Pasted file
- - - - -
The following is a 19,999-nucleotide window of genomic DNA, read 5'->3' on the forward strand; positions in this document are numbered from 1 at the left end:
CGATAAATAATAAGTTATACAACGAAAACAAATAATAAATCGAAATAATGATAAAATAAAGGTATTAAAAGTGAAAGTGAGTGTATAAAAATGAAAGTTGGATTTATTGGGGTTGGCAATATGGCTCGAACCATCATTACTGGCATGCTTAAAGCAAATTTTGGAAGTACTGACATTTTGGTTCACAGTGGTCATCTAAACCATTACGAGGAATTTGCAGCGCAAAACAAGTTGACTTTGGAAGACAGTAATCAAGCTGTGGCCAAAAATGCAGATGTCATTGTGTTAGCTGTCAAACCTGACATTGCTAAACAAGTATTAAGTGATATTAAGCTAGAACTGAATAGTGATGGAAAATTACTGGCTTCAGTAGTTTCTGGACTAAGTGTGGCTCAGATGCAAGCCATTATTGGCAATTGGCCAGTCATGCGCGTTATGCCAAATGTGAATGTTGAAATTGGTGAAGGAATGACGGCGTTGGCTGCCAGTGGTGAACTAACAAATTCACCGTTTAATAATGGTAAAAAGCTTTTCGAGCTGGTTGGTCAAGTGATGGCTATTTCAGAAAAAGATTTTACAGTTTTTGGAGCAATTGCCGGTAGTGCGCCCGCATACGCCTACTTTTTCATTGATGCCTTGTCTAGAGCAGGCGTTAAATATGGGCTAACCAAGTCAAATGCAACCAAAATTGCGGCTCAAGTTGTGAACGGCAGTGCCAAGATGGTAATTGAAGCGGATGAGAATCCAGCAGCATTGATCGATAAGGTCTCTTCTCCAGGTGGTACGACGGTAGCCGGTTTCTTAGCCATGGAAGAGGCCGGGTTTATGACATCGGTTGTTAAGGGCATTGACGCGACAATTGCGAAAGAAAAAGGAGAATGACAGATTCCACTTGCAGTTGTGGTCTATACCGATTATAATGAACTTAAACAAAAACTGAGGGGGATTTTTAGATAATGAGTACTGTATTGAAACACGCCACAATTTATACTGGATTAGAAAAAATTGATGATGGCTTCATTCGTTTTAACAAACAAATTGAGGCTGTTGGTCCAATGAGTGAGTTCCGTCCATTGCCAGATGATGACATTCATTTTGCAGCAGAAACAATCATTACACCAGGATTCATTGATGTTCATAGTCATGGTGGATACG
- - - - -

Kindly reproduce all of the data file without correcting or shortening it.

The following is a 19,999-nucleotide window of genomic DNA, read 5'->3' on the forward strand; positions in this document are numbered from 1 at the left end:
CGATAAATAATAAGTTATACAACGAAAACAAATAATAAATCGAAATAATGATAAAATAAAGGTATTAAAAGTGAAAGTGAGTGTATAAAAATGAAAGTTGGATTTATTGGGGTTGGCAATATGGCTCGAACCATCATTACTGGCATGCTTAAAGCAAATTTTGGAAGTACTGACATTTTGGTTCACAGTGGTCATCTAAACCATTACGAGGAATTTGCAGCGCAAAACAAGTTGACTTTGGAAGACAGTAATCAAGCTGTGGCCAAAAATGCAGATGTCATTGTGTTAGCTGTCAAACCTGACATTGCTAAACAAGTATTAAGTGATATTAAGCTAGAACTGAATAGTGATGGAAAATTACTGGCTTCAGTAGTTTCTGGACTAAGTGTGGCTCAGATGCAAGCCATTATTGGCAATTGGCCAGTCATGCGCGTTATGCCAAATGTGAATGTTGAAATTGGTGAAGGAATGACGGCGTTGGCTGCCAGTGGTGAACTAACAAATTCACCGTTTAATAATGGTAAAAAGCTTTTCGAGCTGGTTGGTCAAGTGATGGCTATTTCAGAAAAAGATTTTACAGTTTTTGGAGCAATTGCCGGTAGTGCGCCCGCATACGCCTACTTTTTCATTGATGCCTTGTCTAGAGCAGGCGTTAAATATGGGCTAACCAAGTCAAATGCAACCAAAATTGCGGCTCAAGTTGTGAACGGCAGTGCCAAGATGGTAATTGAAGCGGATGAGAATCCAGCAGCATTGATCGATAAGGTCTCTTCTCCAGGTGGTACGACGGTAGCCGGTTTCTTAGCCATGGAAGAGGCCGGGTTTATGACATCGGTTGTTAAGGGCATTGACGCGACAATTGCGAAAGAAAAAGGAGAATGACAGATTCCACTTGCAGTTGTGGTCTATACCGATTATAATGAACTTAAACAAAAACTGAGGGGGATTTTTAGATAATGAGTACTGTATTGAAACACGCCACAATTTATACTGGATTAGAAAAAATTGATGATGGCTTCATTCGTTTTAACAAACAAATTGAGGCTGTTGGTCCAATGAGTGAGTTCCGTCCATTGCCAGATGATGACATTCATTTTGCAGCAGAAACAATCATTACACCAGGATTCATTGATGTTCATAGTCATGGTGGATACG